And that — the East as decoration — fully illustrates the true nature of the exhibit. Orientalism
is defined by literary theorist Edward Said as the way in which imperialist Western cultures have inaccurately and patronizingly interpreted the “East.” It paints China, as well as other Asian, Middle Eastern, and North African countries, as romantic and exotic, dangerous and intoxicating. At face value, it doesn't seem like that bad a thing, but is ultimately a fabrication of very real places and people. Through Orientalism, a kimono, hanbok, ao dai, and qipao become one and the same; and the 45 million people killed under Mao Zedong’s leadership become a cute, army-green jacket and a pop-art Warhol print. (I actually texted a picture of the Mao display case to my mother, who grew up during the Cultural Revolution, and she responded with “Dead people. It’s not fashion. I won’t wear it.”)
However, the Met awkwardly proposes that Orientalism can be positive: “[We present] a rethinking of Orientalism as an appreciative cultural response by the West to its encounters with the East. As if by magic, the distance between East and West, spanning perspectives that are often perceived as monolithic and diametrically opposed, diminishes. What emerges is an active, dynamic two-way conversation, a liberating force of cross-cultural combination, and representation.” Yeah. Magic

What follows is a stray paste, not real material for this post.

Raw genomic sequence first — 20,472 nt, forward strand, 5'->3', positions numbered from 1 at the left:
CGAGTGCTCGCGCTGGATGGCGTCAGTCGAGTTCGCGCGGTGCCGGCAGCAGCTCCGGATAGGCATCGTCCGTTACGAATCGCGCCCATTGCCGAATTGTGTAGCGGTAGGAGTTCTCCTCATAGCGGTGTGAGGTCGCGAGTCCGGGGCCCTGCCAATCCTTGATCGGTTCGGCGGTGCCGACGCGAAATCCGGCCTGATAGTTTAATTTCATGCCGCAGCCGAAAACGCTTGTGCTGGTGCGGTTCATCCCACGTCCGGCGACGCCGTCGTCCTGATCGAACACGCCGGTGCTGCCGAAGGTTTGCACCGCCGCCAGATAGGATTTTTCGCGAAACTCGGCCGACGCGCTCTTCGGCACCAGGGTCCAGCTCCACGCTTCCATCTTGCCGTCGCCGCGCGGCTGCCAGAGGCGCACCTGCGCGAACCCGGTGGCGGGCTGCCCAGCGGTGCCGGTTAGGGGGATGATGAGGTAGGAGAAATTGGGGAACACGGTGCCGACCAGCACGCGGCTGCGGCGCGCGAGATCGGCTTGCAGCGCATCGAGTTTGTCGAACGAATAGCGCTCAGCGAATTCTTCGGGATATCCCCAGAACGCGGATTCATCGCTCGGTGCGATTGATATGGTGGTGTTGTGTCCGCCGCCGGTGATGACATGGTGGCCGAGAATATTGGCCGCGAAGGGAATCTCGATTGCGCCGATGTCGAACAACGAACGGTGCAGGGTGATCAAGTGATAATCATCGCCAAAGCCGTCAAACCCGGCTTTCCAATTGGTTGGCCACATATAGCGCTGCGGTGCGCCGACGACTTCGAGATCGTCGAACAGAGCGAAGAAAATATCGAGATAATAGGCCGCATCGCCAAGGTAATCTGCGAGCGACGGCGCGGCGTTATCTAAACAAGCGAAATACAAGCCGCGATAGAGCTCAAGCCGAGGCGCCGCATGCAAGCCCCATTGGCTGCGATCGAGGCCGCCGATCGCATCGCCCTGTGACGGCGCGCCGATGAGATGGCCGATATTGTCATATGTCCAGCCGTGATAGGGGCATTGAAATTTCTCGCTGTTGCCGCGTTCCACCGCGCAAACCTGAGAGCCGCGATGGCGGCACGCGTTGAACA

In a time when information sharing is quicker and easier than ever, a conversation about misinterpretation is incredibly relevant. Walking through the exhibit with fellow journalists, I had some truly powerful conversations about history and context that were enlightening in ways you always hope a museum exhibit can be. But, that whole bit about it being a two-way street? About how it can be cross-cultural and encourage creativity? When the entire exhibit only featured a small handful of actual Chinese designers, two Chinese-American designers, and one Chinese-American fashion muse
who spent her whole life trying to break out of the Oriental box Hollywood placed her in, it seems like an inflated statement to make. A conversation only works between two equal, mutually respectful entities — so what is it called when one of them is a work of fiction made up by the other?